Once you make it past the performance by Nickelback and the awkward jokes to open the show, the NHL handed out its awards on Wednesday night in Las Vegas.
Here are your winners, which we'll be updating throughout the night.
Just one day after signing a massive seven-year contract extension with the Ottawa Senators, Erik Karlsson took home his first ever Norris Trophy, which is given to the NHL's best all-around defenseman.
Karlsson was the NHL's leading scorer among defenseman. He finished the season with 78 points while no other blue-liner had more than 53. His defensive game has its share of critics, but offensive ability (again, it goes to best "all-around" defenseman) is also factored into the Norris voting. Karlsson won the award over Nashville's Shea Weber and Boston's Zdeno Chara.
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According to ESPN's Scott Burnside, Karlsson won the award by a vote count of just 1,069 to 1,057 over Weber, which is the second year in a row the Nashville defenseman has narrowly missed out on the award.
Pittsburgh's Evgeni Malkin came into the night as the favorite to win the Hart Trophy as the league's MVP, but before that was announced he took home the Ted Lindsay award, which is given to the most outstanding player as voted by the players.
This award is a high honor because it comes from the players and not from, you know, writers or broadcasters.
Malking led the league with 109 points and had his first ever 50-goal season.
Jack Adams Award (Coach of the Year): Ken Hitchcock, St. Louis Blues
The St. Louis Blues were one of the biggest surprises in the NHL during the regular season. and a lot of that success was credited to the job Ken Hitchcock did after he took over behind the bench for Davis Payne early in the season.
The Blues finished as the No. 2 seed in the Western Conference and had one of their best seasons in over a decade, and they were one of the toughest defensive teams in the league -- a common trait among teams coached by Hitchcock.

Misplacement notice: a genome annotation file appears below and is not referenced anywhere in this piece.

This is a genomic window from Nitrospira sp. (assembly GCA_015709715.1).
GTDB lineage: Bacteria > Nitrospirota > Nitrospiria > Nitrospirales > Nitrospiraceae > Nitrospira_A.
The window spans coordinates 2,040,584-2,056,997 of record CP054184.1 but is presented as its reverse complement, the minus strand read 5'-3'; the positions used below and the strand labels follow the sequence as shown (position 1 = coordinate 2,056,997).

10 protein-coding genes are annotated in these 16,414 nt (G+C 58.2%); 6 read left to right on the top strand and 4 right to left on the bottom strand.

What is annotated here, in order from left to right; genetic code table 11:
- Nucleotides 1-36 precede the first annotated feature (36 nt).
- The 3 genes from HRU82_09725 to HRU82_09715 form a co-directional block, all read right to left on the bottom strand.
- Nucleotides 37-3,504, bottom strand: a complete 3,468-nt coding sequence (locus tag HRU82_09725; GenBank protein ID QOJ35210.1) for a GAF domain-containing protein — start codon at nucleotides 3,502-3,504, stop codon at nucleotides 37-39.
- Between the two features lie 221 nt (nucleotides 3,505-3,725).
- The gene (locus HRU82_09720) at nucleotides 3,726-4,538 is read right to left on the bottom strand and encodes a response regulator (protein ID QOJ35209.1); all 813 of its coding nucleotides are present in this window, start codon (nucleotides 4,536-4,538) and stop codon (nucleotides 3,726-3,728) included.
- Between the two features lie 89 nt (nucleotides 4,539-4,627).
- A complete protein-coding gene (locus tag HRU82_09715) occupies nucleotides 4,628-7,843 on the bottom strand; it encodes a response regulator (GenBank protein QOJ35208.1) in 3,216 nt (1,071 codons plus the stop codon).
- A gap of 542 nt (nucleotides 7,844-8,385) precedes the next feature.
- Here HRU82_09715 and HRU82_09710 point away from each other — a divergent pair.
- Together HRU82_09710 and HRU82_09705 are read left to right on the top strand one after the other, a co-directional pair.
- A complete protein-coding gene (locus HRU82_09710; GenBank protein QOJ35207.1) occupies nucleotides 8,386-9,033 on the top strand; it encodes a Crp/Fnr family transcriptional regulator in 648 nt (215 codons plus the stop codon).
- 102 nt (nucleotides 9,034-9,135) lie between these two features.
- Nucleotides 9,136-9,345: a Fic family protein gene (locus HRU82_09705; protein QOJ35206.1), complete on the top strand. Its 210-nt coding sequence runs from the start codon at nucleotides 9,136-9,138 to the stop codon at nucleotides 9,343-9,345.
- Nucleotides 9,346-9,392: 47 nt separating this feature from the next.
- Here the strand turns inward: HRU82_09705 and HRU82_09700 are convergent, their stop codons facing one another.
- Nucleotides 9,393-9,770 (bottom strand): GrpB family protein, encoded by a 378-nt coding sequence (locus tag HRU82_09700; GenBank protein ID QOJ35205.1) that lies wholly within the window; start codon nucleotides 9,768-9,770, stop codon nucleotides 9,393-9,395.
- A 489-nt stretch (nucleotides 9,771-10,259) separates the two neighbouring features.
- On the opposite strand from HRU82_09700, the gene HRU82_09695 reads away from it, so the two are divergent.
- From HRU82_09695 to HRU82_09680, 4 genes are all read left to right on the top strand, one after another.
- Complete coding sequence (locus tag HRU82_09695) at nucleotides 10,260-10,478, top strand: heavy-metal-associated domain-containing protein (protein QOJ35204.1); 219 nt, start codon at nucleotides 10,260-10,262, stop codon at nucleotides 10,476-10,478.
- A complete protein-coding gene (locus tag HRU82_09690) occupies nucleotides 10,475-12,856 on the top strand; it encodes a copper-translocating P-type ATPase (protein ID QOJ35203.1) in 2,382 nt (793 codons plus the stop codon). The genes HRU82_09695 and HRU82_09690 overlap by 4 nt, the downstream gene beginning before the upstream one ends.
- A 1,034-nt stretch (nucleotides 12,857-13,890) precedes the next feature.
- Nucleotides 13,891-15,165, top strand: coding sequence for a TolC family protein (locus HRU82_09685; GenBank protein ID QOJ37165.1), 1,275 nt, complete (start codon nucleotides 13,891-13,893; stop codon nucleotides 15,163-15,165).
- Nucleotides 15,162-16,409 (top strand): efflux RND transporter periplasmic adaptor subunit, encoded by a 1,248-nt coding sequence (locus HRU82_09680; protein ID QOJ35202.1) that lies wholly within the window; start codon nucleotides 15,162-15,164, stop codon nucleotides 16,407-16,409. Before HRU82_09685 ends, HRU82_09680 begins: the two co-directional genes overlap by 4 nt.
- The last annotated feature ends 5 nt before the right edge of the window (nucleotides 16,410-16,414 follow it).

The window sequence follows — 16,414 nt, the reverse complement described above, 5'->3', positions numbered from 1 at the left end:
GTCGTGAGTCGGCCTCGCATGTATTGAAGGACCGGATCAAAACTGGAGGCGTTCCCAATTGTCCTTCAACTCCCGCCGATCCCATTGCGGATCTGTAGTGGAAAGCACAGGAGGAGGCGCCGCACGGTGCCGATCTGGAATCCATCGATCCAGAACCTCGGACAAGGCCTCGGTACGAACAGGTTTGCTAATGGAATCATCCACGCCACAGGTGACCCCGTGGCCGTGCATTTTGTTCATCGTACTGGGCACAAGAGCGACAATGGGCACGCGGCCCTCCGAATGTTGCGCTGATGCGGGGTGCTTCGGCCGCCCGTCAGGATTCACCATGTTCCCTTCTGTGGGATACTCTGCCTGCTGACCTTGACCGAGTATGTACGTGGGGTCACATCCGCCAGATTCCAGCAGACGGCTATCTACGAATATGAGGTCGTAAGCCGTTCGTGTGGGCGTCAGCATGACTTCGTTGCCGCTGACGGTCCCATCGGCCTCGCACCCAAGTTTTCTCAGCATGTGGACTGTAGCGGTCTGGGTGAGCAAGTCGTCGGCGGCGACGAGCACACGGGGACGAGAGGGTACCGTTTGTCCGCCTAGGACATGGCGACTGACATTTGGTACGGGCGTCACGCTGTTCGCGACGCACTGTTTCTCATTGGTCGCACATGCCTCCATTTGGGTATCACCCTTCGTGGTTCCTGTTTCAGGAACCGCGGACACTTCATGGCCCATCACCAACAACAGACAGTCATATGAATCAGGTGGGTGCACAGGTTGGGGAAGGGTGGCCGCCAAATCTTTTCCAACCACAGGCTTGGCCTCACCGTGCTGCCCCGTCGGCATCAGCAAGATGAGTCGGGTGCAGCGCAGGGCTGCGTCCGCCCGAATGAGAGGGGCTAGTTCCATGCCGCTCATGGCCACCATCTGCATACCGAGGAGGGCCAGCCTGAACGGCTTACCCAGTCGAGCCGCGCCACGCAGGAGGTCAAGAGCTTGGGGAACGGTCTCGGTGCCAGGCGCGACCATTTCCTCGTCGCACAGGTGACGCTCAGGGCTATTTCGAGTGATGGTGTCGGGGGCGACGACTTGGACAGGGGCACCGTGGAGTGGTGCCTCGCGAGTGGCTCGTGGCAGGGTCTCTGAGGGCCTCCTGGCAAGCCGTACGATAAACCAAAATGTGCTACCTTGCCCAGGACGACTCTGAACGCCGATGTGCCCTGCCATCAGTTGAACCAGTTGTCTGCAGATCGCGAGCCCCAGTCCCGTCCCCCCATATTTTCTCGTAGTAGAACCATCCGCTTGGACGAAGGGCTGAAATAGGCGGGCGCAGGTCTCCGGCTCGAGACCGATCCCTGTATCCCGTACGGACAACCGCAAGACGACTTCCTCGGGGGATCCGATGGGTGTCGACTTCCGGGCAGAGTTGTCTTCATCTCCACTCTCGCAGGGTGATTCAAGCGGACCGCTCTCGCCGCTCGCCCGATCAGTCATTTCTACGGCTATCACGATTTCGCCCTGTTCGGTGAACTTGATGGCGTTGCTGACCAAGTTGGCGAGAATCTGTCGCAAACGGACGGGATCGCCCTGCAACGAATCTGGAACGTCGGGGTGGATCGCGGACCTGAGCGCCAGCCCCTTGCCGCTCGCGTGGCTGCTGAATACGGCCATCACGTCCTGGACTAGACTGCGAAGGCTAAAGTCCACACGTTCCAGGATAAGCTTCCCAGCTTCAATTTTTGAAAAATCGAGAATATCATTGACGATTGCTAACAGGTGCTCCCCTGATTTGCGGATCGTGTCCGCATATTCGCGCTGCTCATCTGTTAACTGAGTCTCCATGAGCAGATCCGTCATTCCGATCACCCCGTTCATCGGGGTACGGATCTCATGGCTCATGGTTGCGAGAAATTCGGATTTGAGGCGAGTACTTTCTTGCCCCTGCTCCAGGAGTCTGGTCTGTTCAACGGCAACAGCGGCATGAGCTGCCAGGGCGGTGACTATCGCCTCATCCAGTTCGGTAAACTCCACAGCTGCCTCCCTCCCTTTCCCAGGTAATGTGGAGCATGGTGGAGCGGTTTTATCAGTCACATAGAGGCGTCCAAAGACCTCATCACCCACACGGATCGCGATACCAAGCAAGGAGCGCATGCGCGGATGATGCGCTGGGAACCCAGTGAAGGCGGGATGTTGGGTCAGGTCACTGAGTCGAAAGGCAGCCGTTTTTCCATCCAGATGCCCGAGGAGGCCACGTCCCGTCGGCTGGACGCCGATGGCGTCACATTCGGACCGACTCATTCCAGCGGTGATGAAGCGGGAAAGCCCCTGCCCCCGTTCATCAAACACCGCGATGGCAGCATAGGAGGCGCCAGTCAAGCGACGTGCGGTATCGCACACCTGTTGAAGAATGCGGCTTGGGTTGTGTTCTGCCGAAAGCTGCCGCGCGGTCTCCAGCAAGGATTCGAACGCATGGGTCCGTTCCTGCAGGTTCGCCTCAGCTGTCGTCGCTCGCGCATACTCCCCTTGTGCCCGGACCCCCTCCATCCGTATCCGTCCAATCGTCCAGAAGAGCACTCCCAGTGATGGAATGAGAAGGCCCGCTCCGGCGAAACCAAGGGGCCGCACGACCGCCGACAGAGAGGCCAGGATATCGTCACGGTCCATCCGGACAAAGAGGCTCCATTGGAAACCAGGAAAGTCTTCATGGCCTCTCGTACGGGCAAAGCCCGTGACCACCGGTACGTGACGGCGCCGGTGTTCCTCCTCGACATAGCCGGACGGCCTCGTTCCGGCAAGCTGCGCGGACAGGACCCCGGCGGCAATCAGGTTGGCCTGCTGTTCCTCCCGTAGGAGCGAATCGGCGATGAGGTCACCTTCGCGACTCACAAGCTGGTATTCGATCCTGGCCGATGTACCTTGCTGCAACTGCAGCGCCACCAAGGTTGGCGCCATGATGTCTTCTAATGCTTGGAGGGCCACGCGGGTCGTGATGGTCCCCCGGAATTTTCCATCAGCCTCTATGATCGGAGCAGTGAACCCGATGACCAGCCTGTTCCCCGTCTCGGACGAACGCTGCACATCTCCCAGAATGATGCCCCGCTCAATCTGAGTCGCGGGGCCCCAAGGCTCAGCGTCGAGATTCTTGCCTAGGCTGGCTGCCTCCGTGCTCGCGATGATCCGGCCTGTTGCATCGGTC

After he was hired the Blues finished the season on a 43-15-11 run, knocked off the San Jose Sharks in the first-round of the playoffs and were the eliminated by the eventual Stanley Cup Champion Los Angeles Kings.
Landeskog finished the season tied for the league lead in rookie scoring (with fellow finalist Ryan Nugent-Hopkins), and he did it while playing an advanced role for a teenager in his first taste of NHL action. He consistently played some of the toughest minutes in the Avalanche lineup every night and still finished as their leading goal-scorer and one of their leading point producers.
His two-way ability and physical play has drawn favorable comparisons to Peter Forsberg, and he's already established himself as one of Colorado's franchise players going forward.
General Manager of the Year: Doug Armstrong, St. Louis Blues
The St. Louis Blues swept the "executive" portion of the awards on Wednesday night by not only coming away with the coach of the year (Hitchcock), but also the general manager of the year with Doug Armstrong.
Armstrong has been the Blues' general manager since July, 2010.
Armstrong finished first ahead of Florida's Dale Tallon and Nashville's David Poile.
It seems like he probably should have won the award before this, but Patrice Bergeron of the Boston Bruins took home his first Selke Trophy as the NHL's best defensive forward on Wednesday night. He finished the regular season with the best relative Corsi rating (which simply means when Bergeron was on the ice his team controlled the puck and didn't allow their opponents to generate much offense) and was a league-best plus-36.
He played against top competition each night, was a key penalty killer and one of the best faceoff men in the league. When it comes to the best two-way players in the NHL, Bergeron is right at the top of the list.
Brian Campbell spent more time on the ice this season than any other player in the NHL and recorded just six penalty minutes with the Florida Panthers. It's that sort of clean play, combined with his terrific season offensively, that earned him the Lady Byng Trophy.
He's the first defenseman since 1954 to win the award (Red Kelly) and just the third difference defenseman to ever win it.
Campbell was one of the many offseason pickups made by the Panthers last offseason and his first year in Florida turned out to be one of the best of his career.
New York Rangers goalie Henrik Lundqvist won the Vezina Trophy as the NHL's best goalie for the first time in his career, edging out Nashville's Pekka Rinne and Los Angeles Kings netminder Jonathan Quick.
Lundqvist was a rock for the Rangers all season and finished the year with 39 wins and a .930 save percentage. He was also a finalist for the Hart Trophy for his remarkable play this season.
Hart Trophy (Most Valuable Player): Evgeni Malkin, Pittsburgh Penguins
Pittsburgh's best player this season capped off a pretty incredible night by taking home his first ever NHL MVP award to go along with the Ted Lindsay Award and Art Ross Trophy that he collected earlier in the evening.
Not only did Malkin win the award, he won it in a landslide with 1,473 points. Tampa Bay's Steven Stamkos was second with 598 points.